Strong president: Franklin Delano Roosevelt, a Democrat, was particularly powerful during the economic crisis.
Unified Congress: Both houses were majority Democratic.
Consensus: The national economic crisis built strong support for a job-creating infrastructure work program, even though there was some bitter opposition.
Interstate highway system:
Strong president: Dwight D. Eisenhower was well respected; the Republican's leadership was earned in the existential crisis of World War II and carried over to the nuclear threat at the height of the Cold War.
Unified Congress: Both houses were majority Democratic, but an overriding concern was support for national defense during the Cold War.
Consensus: Although largely forgotten today, one rationale for the interstate highway system was its use as a population dispersal medium in case of a nuclear attack.
Strong president: John F. Kennedy, a Democrat, was popular and charismatic.
Unified Congress: Both houses were majority Democratic.
Consensus: There was a national urge to meet and surpass the Russian Sputnik challenge.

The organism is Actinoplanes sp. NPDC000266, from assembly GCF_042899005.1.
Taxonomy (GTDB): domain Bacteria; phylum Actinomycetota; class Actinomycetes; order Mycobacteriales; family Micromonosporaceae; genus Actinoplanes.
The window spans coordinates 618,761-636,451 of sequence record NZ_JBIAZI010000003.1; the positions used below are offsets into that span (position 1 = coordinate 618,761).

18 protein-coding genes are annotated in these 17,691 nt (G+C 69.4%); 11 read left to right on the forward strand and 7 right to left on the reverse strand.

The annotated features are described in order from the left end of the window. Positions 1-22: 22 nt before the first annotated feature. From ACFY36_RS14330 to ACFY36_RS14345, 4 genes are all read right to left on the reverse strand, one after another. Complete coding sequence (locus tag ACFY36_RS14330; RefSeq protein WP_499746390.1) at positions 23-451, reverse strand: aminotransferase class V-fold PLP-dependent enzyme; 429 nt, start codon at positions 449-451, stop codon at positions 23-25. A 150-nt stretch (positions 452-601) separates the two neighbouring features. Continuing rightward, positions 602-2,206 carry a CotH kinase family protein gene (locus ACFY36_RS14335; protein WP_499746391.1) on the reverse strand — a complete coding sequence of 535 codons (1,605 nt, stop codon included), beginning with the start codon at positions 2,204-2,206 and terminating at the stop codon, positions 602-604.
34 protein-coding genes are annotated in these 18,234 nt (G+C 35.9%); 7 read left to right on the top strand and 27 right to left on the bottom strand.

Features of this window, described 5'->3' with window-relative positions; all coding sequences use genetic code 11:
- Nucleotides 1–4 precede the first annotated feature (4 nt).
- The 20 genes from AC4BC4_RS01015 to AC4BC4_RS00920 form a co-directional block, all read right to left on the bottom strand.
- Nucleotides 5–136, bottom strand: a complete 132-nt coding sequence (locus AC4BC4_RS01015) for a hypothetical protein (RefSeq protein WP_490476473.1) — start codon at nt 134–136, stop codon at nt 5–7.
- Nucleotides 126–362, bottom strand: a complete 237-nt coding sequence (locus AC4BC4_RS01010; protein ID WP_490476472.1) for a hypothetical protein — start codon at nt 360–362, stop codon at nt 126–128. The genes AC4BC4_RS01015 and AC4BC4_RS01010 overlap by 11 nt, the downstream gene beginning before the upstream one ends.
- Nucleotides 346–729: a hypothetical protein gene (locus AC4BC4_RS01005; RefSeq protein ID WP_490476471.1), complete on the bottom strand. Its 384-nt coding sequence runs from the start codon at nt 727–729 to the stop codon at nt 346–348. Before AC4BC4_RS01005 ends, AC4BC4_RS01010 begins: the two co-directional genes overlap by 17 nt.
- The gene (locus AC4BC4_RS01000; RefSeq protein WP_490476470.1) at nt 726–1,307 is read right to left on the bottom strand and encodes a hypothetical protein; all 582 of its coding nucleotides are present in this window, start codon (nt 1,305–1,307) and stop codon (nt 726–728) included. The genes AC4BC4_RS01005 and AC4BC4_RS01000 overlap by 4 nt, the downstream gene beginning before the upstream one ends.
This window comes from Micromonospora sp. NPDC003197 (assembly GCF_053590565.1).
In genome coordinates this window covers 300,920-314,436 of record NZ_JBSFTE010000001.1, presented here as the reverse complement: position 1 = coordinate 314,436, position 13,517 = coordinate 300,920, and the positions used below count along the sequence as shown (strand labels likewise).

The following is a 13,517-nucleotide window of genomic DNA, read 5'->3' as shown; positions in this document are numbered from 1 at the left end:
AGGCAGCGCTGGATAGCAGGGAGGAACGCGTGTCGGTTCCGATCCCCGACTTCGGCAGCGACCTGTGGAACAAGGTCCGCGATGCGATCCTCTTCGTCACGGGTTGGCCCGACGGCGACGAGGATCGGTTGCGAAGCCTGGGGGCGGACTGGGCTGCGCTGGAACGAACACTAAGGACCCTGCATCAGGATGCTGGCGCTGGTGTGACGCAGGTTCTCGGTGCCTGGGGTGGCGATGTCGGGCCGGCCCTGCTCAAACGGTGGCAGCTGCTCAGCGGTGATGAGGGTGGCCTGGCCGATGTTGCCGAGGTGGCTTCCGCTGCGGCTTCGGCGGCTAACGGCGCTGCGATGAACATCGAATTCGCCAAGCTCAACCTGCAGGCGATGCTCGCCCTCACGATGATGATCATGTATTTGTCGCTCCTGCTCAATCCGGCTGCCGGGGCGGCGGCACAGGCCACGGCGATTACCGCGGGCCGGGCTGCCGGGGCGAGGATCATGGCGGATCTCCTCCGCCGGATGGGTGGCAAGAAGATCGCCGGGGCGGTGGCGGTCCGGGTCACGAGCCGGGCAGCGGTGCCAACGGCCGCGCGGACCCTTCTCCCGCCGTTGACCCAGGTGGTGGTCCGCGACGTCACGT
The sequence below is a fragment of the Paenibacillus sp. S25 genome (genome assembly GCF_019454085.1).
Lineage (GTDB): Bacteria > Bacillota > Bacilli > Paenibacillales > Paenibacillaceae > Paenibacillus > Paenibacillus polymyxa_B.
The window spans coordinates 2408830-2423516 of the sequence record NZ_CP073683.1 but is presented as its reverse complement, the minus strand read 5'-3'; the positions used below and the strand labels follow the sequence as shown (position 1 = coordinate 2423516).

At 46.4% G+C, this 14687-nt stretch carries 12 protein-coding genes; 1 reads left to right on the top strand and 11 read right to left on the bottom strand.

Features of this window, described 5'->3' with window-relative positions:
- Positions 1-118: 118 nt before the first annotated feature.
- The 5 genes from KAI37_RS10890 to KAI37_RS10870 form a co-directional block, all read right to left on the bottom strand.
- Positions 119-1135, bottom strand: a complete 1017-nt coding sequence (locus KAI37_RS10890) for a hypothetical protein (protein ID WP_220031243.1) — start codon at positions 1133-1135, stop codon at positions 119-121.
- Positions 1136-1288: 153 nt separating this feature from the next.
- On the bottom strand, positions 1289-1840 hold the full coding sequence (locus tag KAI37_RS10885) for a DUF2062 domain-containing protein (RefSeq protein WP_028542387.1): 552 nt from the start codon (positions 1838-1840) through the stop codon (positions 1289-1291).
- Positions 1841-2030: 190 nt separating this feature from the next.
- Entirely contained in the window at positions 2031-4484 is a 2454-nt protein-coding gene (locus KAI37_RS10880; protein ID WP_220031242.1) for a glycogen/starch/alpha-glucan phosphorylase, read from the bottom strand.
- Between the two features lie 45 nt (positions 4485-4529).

Now, back to today and the future.
November's presidential election: produced the following big infrastructure markers:
Strong president: President Donald Trump, a Republican, is highly divisive.
Unified Congress: Both houses are majority Republican, but Mr. Trump is not beholden to the Republican Party or Congress for his election, nor is the Republican Congress sure of the president's programs and his consistency with Republican principles.
Consensus: The electorate is deeply divided, but there is a potential unifying bridge across the divide — a job-creating infrastructure project.
The election clearly surprised the prognosticators, and the president's talk of "Making America Great Again" has generated an early wish list of proposed infrastructure projects. None so far, however, can be called a "big infrastructure" project like those listed above. Nor are they fitting "signature" undertakings — given Mr. Trump's propensity to "sign" his projects. But there is one that might provide a political path through the markers: adoption of Barack Obama's previous Republican-defeated high speed rail initiative.